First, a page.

The Long Goodbye Additional Summary

Raymond Chandler

Summary

Private detective Philip Marlowe encounters the alcoholic Terry Lennox, a World War II veteran who had been wounded and who had spent time as a prisoner of war. Lennox is married to the incredibly wealthy Sylvia Lennox, daughter of multimillionaire Harlan Potter. When Marlowe first meets Lennox, Lennox’s wife Sylvia dumps him from her car for being too drunk. Marlowe helps Lennox, and a sort of friendship ensues; the two of them meet occasionally for gimlets at a bar called Victor’s.

One night, Lennox appears at Marlowe’s house, asking him for a ride to the airport in Tijuana, just across the Mexican border. Marlowe realizes that something drastic has happened but will not let Lennox implicate him as an accessory by telling his story. Marlowe drives Lennox to Tijuana and is arrested upon his return to Los Angeles, where he spends several days in jail. He learns that Lennox has been accused of savagely killing his wife. Despite harsh treatment by the police, Marlowe refuses to divulge any information about Lennox. Before long, Marlowe is released. He finds that Lennox has presumably killed himself in a small town in Mexico, leaving behind a confession. A gangster named Mendy Menendez warns him not to pursue the Lennox case. Upon returning home, Marlowe finds a letter from Lennox waiting for him, written before his confession. It also requests that Marlowe not investigate the case, and it contains a five-thousand-dollar bill.

Before long, Marlowe is contacted by publisher Howard Spencer and Eileen Wade, the wife of Roger Wade, a writer of popular historical swashbuckler novels. Wade, not for the first time, has disappeared in an alcoholic haze; Eileen and Howard Spencer wish to hire Marlowe to find Wade and bring him back. Marlowe is at first reluctant but finally takes the case. Marlowe soon discovers that Wade has been in the care of a shady physician, Dr. Verringer, who exorts monery from the alcoholics and drug addicts whom he treats.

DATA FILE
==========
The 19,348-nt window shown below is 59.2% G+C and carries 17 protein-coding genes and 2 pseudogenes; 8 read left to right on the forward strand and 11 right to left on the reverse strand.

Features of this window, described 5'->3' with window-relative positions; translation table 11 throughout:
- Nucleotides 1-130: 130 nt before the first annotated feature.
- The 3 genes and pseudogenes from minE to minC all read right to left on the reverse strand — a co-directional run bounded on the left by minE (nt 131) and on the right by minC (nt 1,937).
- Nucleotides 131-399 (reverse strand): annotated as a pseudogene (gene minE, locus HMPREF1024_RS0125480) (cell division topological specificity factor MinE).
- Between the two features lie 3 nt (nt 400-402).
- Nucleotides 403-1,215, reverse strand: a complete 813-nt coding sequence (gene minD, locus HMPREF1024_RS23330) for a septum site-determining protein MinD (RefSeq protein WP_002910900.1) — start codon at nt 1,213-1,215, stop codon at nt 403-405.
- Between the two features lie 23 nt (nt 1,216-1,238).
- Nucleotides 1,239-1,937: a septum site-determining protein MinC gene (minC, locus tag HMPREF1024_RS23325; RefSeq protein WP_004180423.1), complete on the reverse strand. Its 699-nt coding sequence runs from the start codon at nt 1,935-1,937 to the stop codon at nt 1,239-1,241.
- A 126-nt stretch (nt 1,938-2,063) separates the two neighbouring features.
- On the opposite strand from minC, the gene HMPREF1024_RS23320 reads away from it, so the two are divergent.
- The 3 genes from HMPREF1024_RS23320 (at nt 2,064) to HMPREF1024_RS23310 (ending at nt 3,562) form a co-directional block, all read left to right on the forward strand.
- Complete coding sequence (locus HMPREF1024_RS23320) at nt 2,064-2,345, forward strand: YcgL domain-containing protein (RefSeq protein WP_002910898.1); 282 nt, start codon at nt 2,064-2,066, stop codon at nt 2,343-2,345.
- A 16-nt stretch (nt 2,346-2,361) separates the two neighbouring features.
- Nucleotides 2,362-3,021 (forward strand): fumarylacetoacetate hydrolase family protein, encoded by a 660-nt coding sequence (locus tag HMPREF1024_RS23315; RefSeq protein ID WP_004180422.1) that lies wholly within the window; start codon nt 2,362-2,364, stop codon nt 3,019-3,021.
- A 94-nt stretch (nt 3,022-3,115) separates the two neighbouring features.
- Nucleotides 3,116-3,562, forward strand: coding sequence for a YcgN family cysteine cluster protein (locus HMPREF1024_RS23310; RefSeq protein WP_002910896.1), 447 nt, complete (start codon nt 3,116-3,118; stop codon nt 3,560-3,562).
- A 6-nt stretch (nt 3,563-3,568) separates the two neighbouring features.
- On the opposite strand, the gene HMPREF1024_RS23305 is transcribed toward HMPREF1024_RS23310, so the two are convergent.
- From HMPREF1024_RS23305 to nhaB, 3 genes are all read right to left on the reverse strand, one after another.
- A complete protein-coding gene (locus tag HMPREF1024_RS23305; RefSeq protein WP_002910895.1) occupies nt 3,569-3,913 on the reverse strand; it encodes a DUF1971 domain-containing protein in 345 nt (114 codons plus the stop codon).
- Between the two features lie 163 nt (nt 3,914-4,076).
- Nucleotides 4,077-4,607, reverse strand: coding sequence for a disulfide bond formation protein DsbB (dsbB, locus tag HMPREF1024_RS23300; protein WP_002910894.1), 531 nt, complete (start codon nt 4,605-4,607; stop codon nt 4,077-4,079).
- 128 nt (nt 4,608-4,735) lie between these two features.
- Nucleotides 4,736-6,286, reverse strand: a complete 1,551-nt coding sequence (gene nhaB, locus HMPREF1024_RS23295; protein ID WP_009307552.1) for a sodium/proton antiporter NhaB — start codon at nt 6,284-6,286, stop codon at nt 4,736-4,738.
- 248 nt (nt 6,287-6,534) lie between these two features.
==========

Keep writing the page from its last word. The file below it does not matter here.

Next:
Marlowe brings Wade home, and before long Spencer and Wade have another proposition...

(The entire section is 841 words.)

Bibliography

Babener, Liahna K. “Raymond Chandler’s City of Lies.” In Los Angeles in Fiction, edited by David Fine. Albuquerque: University of New Mexico Press, 1984. The chapter on Chandler is a study of the image patterns in his novels. The volume as a whole is an interesting discussion of the importance of a sense of place, especially one as mythologically rich as Los Angeles. Includes notes.

Bruccoli, Matthew J., and Richard Layman. Hardboiled Mystery Writers: Raymond Chandler, Dashiell Hammett, Ross MacDonald. New York: Carroll and Graf, 2002. A handy supplemental reference that includes interviews, letters, and previously published studies. Illustrated.

Hamilton, Cynthia S. “Raymond Chandler.” In Western and Hard-Boiled Detective Fiction: From High Noon to Midnight. Iowa City: University of Iowa Press, 1987. This study provides unusual insight into Chandler’s detective fiction from the historical and generic perspective of the American Western novel. Includes three chapters on the study of formula literature, a bibliography, and an index.

Hiney, Tom. Raymond Chandler: A Biography. New York: Atlantic Monthly Press, 1997. Supplements but does not supersede Frank MacShane’s biography. Hiney makes good use of memoirs, critical studies, and new archival material documenting Chandler’s life and...

(The entire section is 452 words.)